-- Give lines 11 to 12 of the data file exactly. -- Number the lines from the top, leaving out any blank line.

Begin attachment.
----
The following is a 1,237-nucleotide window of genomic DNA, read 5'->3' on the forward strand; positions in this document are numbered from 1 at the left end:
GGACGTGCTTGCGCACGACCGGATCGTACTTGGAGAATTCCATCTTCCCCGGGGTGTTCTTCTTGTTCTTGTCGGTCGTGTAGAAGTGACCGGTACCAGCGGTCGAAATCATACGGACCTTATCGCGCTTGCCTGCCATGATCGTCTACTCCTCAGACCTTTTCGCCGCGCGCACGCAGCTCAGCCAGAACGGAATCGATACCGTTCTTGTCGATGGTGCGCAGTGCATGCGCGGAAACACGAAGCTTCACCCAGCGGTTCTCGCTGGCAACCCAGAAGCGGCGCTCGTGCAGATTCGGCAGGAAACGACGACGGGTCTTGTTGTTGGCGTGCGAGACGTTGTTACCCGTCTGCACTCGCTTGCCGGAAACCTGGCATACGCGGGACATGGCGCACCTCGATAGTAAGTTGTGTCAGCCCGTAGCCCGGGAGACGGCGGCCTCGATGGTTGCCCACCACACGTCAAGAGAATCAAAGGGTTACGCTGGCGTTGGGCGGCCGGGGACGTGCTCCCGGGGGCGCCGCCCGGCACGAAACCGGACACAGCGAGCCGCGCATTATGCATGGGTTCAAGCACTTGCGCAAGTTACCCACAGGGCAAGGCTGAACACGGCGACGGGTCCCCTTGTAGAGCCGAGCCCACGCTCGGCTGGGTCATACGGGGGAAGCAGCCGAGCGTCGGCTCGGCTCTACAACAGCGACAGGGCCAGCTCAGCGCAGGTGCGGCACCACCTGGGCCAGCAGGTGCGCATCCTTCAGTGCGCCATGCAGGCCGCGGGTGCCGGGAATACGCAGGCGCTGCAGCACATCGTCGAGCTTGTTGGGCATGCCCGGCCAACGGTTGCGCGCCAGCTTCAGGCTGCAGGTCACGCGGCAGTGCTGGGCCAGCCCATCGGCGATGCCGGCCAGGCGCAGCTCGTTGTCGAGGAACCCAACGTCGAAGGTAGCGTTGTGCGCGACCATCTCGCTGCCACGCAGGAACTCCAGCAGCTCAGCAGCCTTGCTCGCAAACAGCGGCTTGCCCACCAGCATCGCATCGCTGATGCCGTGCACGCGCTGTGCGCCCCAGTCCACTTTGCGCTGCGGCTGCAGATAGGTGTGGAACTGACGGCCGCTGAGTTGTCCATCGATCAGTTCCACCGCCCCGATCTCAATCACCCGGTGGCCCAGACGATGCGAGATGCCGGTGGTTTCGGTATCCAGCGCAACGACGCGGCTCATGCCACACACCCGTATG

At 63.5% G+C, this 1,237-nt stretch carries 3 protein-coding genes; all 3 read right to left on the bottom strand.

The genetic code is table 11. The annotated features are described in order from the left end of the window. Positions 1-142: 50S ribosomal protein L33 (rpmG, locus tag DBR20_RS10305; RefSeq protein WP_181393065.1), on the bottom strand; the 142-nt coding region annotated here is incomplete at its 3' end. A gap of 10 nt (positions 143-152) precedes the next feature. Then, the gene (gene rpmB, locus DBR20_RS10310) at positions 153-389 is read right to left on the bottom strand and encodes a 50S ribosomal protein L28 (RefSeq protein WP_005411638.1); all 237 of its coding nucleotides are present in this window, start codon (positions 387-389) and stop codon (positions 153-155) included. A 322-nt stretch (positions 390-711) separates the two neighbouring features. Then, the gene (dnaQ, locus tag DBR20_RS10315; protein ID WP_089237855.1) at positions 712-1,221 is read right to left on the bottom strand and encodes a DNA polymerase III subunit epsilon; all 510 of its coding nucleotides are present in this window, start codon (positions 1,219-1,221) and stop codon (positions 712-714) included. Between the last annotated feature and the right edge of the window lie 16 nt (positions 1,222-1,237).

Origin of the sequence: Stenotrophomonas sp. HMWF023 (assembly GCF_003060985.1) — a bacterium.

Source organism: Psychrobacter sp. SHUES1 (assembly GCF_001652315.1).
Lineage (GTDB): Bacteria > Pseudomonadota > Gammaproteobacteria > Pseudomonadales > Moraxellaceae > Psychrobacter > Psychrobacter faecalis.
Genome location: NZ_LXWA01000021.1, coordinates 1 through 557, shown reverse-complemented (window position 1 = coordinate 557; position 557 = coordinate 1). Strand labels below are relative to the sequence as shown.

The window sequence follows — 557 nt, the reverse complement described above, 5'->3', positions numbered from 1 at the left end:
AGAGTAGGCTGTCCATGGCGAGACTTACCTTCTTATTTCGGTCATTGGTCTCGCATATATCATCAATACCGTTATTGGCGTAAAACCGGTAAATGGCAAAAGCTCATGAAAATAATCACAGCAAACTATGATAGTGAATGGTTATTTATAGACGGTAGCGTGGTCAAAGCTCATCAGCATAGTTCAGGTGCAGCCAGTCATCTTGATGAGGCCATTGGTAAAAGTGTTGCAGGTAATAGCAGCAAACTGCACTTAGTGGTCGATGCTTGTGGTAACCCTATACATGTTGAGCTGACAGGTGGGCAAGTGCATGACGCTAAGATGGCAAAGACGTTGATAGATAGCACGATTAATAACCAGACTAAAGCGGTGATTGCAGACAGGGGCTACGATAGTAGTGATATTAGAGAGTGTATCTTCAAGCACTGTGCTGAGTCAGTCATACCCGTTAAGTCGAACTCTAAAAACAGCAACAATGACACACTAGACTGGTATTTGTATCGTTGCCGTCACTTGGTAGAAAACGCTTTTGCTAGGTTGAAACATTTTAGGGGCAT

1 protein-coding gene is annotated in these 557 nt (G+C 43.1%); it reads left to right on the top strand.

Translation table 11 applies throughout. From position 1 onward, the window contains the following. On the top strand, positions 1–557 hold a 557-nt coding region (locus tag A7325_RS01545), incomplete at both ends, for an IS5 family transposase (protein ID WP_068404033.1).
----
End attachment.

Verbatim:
1 protein-coding gene is annotated in these 557 nt (G+C 43.1%); it reads left to right on the top strand.

Translation table 11 applies throughout. From position 1 onward, the window contains the following. On the top strand, positions 1–557 hold a 557-nt coding region (locus tag A7325_RS01545), incomplete at both ends, for an IS5 family transposase (protein ID WP_068404033.1).